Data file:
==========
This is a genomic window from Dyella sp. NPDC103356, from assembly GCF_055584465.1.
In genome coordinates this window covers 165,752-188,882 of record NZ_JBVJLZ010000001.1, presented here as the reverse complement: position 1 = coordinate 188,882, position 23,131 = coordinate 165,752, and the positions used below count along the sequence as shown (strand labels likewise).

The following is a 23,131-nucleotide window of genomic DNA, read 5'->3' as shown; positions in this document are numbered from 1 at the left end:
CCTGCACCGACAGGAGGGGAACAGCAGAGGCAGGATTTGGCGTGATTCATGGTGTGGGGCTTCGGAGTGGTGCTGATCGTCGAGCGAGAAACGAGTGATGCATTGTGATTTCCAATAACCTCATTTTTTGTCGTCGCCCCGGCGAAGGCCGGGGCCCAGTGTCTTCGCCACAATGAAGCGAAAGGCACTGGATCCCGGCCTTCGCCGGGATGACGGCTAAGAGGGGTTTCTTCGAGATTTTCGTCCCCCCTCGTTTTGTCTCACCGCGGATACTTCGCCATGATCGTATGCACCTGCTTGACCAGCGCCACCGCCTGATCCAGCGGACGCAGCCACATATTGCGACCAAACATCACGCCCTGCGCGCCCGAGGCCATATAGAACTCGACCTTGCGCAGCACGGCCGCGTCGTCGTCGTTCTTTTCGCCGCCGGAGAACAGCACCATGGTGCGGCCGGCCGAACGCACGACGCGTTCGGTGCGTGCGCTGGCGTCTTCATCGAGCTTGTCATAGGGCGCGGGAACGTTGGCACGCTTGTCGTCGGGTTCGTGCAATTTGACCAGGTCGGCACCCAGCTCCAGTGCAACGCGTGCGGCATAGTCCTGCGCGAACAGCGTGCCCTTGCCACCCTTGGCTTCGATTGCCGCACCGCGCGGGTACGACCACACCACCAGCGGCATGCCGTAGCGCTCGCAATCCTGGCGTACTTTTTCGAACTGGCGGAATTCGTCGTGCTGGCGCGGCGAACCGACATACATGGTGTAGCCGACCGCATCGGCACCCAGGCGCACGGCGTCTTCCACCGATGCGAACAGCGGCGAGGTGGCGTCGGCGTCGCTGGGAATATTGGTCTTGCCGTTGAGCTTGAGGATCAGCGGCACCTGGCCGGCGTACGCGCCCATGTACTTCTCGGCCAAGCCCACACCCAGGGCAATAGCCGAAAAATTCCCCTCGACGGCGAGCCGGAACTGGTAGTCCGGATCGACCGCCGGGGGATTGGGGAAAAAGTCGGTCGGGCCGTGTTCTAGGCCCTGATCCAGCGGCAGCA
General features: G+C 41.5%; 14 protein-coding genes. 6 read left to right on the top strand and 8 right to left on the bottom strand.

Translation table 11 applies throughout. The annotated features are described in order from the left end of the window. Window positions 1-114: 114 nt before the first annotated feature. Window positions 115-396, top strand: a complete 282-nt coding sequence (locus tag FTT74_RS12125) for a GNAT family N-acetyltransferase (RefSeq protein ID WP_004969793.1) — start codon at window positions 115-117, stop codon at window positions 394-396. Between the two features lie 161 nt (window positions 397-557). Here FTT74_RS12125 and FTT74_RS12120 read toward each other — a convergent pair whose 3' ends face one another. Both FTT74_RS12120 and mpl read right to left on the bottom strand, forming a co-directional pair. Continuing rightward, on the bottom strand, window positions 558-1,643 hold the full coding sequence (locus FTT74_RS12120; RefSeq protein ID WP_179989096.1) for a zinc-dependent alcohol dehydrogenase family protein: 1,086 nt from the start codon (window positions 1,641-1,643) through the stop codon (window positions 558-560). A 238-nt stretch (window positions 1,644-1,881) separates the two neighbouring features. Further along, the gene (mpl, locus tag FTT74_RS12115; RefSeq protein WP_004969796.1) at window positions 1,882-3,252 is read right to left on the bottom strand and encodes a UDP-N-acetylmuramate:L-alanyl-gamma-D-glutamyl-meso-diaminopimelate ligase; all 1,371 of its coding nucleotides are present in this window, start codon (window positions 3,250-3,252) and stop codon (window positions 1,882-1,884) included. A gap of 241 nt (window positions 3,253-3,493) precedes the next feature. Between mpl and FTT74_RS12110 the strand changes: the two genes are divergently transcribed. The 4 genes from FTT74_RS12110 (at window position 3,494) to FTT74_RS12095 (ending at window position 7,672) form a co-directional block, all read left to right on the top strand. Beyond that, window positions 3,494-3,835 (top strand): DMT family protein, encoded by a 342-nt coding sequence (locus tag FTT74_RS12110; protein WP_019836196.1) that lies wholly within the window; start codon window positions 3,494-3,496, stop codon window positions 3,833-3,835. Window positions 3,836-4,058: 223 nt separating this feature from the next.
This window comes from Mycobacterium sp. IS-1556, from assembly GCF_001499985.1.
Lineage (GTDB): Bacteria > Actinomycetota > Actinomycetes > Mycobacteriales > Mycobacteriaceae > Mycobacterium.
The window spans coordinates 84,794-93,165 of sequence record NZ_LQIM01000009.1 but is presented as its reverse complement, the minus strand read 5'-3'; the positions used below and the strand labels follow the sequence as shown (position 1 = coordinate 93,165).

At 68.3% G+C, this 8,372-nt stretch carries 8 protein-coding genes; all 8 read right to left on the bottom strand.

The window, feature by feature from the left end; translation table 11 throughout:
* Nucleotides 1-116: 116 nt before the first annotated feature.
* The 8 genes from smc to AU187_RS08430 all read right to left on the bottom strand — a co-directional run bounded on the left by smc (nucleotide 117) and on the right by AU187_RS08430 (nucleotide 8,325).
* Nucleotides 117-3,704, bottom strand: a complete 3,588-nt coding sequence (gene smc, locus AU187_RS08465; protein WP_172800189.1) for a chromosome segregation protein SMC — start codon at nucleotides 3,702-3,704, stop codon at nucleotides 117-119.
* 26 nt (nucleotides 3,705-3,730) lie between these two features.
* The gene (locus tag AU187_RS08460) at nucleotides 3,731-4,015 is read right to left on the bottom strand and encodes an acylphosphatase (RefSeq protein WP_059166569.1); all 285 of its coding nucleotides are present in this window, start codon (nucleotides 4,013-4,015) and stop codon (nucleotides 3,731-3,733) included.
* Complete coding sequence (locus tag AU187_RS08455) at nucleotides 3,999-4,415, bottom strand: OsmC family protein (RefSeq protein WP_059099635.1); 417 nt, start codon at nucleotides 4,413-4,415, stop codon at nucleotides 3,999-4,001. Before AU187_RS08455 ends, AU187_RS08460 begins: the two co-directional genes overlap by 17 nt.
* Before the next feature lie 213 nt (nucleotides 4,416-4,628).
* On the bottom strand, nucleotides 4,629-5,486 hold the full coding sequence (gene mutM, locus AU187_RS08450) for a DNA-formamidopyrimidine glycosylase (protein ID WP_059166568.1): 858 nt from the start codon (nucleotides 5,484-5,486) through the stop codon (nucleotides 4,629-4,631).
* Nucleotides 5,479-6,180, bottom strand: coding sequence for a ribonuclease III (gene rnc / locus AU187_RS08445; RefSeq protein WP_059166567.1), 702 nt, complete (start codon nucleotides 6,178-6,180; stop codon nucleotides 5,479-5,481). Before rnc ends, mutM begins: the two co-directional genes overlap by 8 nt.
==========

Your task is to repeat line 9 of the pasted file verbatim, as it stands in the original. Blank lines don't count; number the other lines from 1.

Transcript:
The window spans coordinates 84,794-93,165 of sequence record NZ_LQIM01000009.1 but is presented as its reverse complement, the minus strand read 5'-3'; the positions used below and the strand labels follow the sequence as shown (position 1 = coordinate 93,165).